Patriots notebook

Tom Brady didn’t like to see Logan Mankins go

“I haven’t really spoken to anybody about it,” Tom Brady said of the trade that sent his good friend Logan Mankins (70) to Tampa Bay. (Photo by Jeff Zelevansky/Getty Images)
Jeff ZelevanskyGetty Images
“I haven’t really spoken to anybody about it,” Tom Brady said of the trade that sent his good friend Logan Mankins to Tampa Bay.

Tom Brady said his main goal after the departure of his good friend, offensive lineman Logan Mankins, is to move on.

“I haven’t really spoken to anybody about it,” Brady said during his weekly appearance on WEEI Tuesday. “I have my own personal feelings that obviously are very personal to me. Whatever those are, I just want our team to be the best it can be for this year.”

Last week, the Patriots traded the six-time Pro Bowl guard to the Tampa Bay Buccaneers for second-year tight end Tim Wright and a fourth-round draft pick in 2015. The move came as a surprise to many, including Brady.


“I love Logan,” Brady said. “Logan was a great friend of mine. Nobody stood for Patriot football more than him. But he’s moved on. I hope he’s happy. We’ll keep in touch.”

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Brady is focused on preparing for the season opener against the Dolphins Sunday.

Brady has seen many close friends come and go during his 15-year career, including fellow quarterback Ryan Mallett, who was traded Sunday. It doesn’t get any easier, he said, even though it happens frequently.

“I’m a very person-to-person type of person,” he said. “I am a very emotional person. I don’t think those things have ever gotten easier for me. And I don’t think they ever will. But you’ve got to come to grips with it also, and learn to deal with things in a mature way.”

Brady said it will be difficult for him to part ways with the Patriots, and that there’s nowhere he’d rather play than New England.


“When I suck, I’ll retire. I don’t plan on sucking for a long time,” he said, laughing. “Hopefully that leads me to being here, and there’s no place I’d rather be.”

New-look offense

When the Patriots play the Dolphins Sunday, the Miami offense will deploy a lot of the same key players from last year: quarterback Ryan Tannehill, running back Lamar Miller, wide receivers Mike Wallace and Brian Hartline, and tight end Charles Clay.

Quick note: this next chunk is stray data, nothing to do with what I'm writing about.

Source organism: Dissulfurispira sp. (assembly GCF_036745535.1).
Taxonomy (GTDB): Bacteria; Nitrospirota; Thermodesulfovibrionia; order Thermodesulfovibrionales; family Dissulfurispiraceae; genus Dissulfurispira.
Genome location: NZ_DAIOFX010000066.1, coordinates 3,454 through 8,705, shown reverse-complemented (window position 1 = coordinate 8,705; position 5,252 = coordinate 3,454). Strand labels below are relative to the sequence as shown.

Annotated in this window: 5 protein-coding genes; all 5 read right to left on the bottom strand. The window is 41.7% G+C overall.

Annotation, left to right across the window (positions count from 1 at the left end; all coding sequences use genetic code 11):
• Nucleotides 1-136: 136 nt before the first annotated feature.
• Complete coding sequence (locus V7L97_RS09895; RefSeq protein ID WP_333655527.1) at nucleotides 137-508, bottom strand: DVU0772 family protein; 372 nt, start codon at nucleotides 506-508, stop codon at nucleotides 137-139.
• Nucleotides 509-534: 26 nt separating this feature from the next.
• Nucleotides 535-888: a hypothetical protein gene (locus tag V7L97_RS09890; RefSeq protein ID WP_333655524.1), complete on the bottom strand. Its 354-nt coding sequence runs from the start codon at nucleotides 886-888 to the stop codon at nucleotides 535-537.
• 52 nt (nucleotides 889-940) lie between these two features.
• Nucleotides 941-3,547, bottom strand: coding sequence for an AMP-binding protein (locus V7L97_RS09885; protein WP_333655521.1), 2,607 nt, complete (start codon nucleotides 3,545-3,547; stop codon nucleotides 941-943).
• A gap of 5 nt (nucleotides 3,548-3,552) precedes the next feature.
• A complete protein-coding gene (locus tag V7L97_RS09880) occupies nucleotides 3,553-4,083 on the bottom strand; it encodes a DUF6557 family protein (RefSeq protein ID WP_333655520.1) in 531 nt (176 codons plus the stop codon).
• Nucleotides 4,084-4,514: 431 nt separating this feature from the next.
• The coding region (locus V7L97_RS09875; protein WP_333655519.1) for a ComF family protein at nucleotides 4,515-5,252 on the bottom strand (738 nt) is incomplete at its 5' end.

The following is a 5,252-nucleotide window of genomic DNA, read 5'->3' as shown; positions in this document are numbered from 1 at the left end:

However, there’s one significant wrinkle that the Patriots defense will have to game plan for, and that’s new offensive coordinator Bill Lazor.

Lazor was the Philadelphia Eagles quarterbacks coach in 2013 and worked closely with coach Chip Kelly as quarterback Nick Foles had a breakout season with 27 touchdown passes and just two interceptions in 13 games (10 starts).

The Dolphins hired Lazor in January to elevate an offense that ranked 27th in 2013, and it’s likely Miami’s new scheme will resemble Kelly’s signature up-tempo approach.


“I would say that they look very similar to the way the Eagles look offensively — different than what Miami looked like last year,” Patriots coach Bill Belichick said. “I’d say it’s quite substantial.”

Patriots defensive coordinator Matt Patricia said the most notable difference is Tannehill’s improvement under Lazor.

“What I think they’ve done a great job of this year through the preseason is the quarterback position, with Ryan Tannehill being able to control and run the offense and do a good job with the different looks and the different problems that they set up with this type of offense,” Patricia said.

“I think they’ve done a good job to implement the system that Coach Lazor has brought with him, and done a good job through the preseason of efficiently running that offense.”

Wright stuff

Wright had hardly any time to prepare for the Patriots’ preseason finale against the Giants last Thursday after being acquired from Tampa Bay, but he still managed four catches for 43 yards.

McDaniels said he is impressed at how quickly Wright is getting acclimated to the offense and is excited to see what he can learn moving forward.

“We just got him, and he was able to come in here and learn enough to be able to go out there and play for us in a preseason game for 40-some snaps or whatever it was,” McDaniels said. “Hopefully we can build on his start and try to add a little here and there to what he knows of our offensive system and get our guys comfortable working together.”

Globe correspondent Anthony Gulizia contributed to this report. He can be reached at